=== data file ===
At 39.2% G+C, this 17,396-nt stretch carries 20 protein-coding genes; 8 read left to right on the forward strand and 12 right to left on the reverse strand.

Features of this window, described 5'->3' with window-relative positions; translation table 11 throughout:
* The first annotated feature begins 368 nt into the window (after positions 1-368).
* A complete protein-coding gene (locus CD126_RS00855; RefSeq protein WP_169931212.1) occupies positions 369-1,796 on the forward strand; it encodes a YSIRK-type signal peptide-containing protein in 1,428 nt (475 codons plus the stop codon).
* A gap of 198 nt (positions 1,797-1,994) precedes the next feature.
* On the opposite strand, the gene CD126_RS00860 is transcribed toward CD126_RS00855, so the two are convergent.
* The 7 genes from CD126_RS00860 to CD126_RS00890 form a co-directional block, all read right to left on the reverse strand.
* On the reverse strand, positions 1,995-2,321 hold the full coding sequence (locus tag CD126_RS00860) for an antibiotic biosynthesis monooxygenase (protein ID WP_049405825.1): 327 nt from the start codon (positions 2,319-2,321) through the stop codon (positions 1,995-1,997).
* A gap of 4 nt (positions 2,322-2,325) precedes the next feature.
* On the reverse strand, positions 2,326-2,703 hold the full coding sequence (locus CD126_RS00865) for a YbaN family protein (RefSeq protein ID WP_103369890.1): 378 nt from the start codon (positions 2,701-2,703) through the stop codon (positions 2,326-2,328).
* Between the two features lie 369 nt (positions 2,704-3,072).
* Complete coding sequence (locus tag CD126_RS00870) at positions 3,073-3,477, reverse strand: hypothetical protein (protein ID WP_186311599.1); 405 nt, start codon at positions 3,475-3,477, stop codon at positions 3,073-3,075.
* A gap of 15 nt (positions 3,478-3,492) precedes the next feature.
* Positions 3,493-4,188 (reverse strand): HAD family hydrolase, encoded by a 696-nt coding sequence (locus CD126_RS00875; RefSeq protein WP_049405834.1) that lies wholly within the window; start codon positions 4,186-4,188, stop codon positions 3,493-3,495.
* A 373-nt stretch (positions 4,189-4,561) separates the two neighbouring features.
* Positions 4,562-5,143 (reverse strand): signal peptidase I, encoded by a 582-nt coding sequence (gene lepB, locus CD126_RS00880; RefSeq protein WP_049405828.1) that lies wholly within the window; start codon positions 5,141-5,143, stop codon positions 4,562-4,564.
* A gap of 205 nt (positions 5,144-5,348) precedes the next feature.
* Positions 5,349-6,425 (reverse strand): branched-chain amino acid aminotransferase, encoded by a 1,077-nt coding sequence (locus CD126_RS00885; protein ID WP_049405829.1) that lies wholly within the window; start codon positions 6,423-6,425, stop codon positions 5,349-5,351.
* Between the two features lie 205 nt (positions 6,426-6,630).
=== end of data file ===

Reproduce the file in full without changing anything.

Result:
At 39.2% G+C, this 17,396-nt stretch carries 20 protein-coding genes; 8 read left to right on the forward strand and 12 right to left on the reverse strand.

Features of this window, described 5'->3' with window-relative positions; translation table 11 throughout:
* The first annotated feature begins 368 nt into the window (after positions 1-368).
* A complete protein-coding gene (locus CD126_RS00855; RefSeq protein WP_169931212.1) occupies positions 369-1,796 on the forward strand; it encodes a YSIRK-type signal peptide-containing protein in 1,428 nt (475 codons plus the stop codon).
* A gap of 198 nt (positions 1,797-1,994) precedes the next feature.
* On the opposite strand, the gene CD126_RS00860 is transcribed toward CD126_RS00855, so the two are convergent.
* The 7 genes from CD126_RS00860 to CD126_RS00890 form a co-directional block, all read right to left on the reverse strand.
* On the reverse strand, positions 1,995-2,321 hold the full coding sequence (locus tag CD126_RS00860) for an antibiotic biosynthesis monooxygenase (protein ID WP_049405825.1): 327 nt from the start codon (positions 2,319-2,321) through the stop codon (positions 1,995-1,997).
* A gap of 4 nt (positions 2,322-2,325) precedes the next feature.
* On the reverse strand, positions 2,326-2,703 hold the full coding sequence (locus CD126_RS00865) for a YbaN family protein (RefSeq protein ID WP_103369890.1): 378 nt from the start codon (positions 2,701-2,703) through the stop codon (positions 2,326-2,328).
* Between the two features lie 369 nt (positions 2,704-3,072).
* Complete coding sequence (locus tag CD126_RS00870) at positions 3,073-3,477, reverse strand: hypothetical protein (protein ID WP_186311599.1); 405 nt, start codon at positions 3,475-3,477, stop codon at positions 3,073-3,075.
* A gap of 15 nt (positions 3,478-3,492) precedes the next feature.
* Positions 3,493-4,188 (reverse strand): HAD family hydrolase, encoded by a 696-nt coding sequence (locus CD126_RS00875; RefSeq protein WP_049405834.1) that lies wholly within the window; start codon positions 4,186-4,188, stop codon positions 3,493-3,495.
* A 373-nt stretch (positions 4,189-4,561) separates the two neighbouring features.
* Positions 4,562-5,143 (reverse strand): signal peptidase I, encoded by a 582-nt coding sequence (gene lepB, locus CD126_RS00880; RefSeq protein WP_049405828.1) that lies wholly within the window; start codon positions 5,141-5,143, stop codon positions 4,562-4,564.
* A gap of 205 nt (positions 5,144-5,348) precedes the next feature.
* Positions 5,349-6,425 (reverse strand): branched-chain amino acid aminotransferase, encoded by a 1,077-nt coding sequence (locus CD126_RS00885; protein ID WP_049405829.1) that lies wholly within the window; start codon positions 6,423-6,425, stop codon positions 5,349-5,351.
* Between the two features lie 205 nt (positions 6,426-6,630).